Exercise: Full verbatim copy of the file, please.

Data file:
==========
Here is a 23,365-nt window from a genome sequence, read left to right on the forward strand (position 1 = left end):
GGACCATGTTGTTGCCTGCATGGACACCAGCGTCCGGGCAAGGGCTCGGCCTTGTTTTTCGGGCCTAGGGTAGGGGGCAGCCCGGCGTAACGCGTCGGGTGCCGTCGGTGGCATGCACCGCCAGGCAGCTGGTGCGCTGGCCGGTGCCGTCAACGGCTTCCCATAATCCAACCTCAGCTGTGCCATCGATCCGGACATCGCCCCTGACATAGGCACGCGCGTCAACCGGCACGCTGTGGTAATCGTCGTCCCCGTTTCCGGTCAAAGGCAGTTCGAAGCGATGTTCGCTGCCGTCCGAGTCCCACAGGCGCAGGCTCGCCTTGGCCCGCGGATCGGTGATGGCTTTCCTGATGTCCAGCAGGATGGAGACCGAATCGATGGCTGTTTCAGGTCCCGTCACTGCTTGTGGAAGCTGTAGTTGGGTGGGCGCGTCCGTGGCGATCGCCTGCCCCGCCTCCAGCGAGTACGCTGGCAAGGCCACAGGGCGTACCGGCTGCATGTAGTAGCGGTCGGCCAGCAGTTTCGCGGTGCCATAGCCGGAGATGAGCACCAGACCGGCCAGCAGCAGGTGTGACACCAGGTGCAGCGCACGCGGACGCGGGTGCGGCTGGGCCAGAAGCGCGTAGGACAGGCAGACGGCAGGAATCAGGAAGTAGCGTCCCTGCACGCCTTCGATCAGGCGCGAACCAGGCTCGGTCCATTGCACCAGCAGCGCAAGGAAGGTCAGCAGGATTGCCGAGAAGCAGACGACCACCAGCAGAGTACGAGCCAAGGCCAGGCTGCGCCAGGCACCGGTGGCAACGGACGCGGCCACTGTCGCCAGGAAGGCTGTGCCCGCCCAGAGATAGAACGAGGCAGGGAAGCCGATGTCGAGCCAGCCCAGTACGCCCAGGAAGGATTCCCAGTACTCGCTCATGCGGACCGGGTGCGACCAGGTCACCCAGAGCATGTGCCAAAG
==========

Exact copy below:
Here is a 23,365-nt window from a genome sequence, read left to right on the forward strand (position 1 = left end):
GGACCATGTTGTTGCCTGCATGGACACCAGCGTCCGGGCAAGGGCTCGGCCTTGTTTTTCGGGCCTAGGGTAGGGGGCAGCCCGGCGTAACGCGTCGGGTGCCGTCGGTGGCATGCACCGCCAGGCAGCTGGTGCGCTGGCCGGTGCCGTCAACGGCTTCCCATAATCCAACCTCAGCTGTGCCATCGATCCGGACATCGCCCCTGACATAGGCACGCGCGTCAACCGGCACGCTGTGGTAATCGTCGTCCCCGTTTCCGGTCAAAGGCAGTTCGAAGCGATGTTCGCTGCCGTCCGAGTCCCACAGGCGCAGGCTCGCCTTGGCCCGCGGATCGGTGATGGCTTTCCTGATGTCCAGCAGGATGGAGACCGAATCGATGGCTGTTTCAGGTCCCGTCACTGCTTGTGGAAGCTGTAGTTGGGTGGGCGCGTCCGTGGCGATCGCCTGCCCCGCCTCCAGCGAGTACGCTGGCAAGGCCACAGGGCGTACCGGCTGCATGTAGTAGCGGTCGGCCAGCAGTTTCGCGGTGCCATAGCCGGAGATGAGCACCAGACCGGCCAGCAGCAGGTGTGACACCAGGTGCAGCGCACGCGGACGCGGGTGCGGCTGGGCCAGAAGCGCGTAGGACAGGCAGACGGCAGGAATCAGGAAGTAGCGTCCCTGCACGCCTTCGATCAGGCGCGAACCAGGCTCGGTCCATTGCACCAGCAGCGCAAGGAAGGTCAGCAGGATTGCCGAGAAGCAGACGACCACCAGCAGAGTACGAGCCAAGGCCAGGCTGCGCCAGGCACCGGTGGCAACGGACGCGGCCACTGTCGCCAGGAAGGCTGTGCCCGCCCAGAGATAGAACGAGGCAGGGAAGCCGATGTCGAGCCAGCCCAGTACGCCCAGGAAGGATTCCCAGTACTCGCTCATGCGGACCGGGTGCGACCAGGTCACCCAGAGCATGTGCCAAAG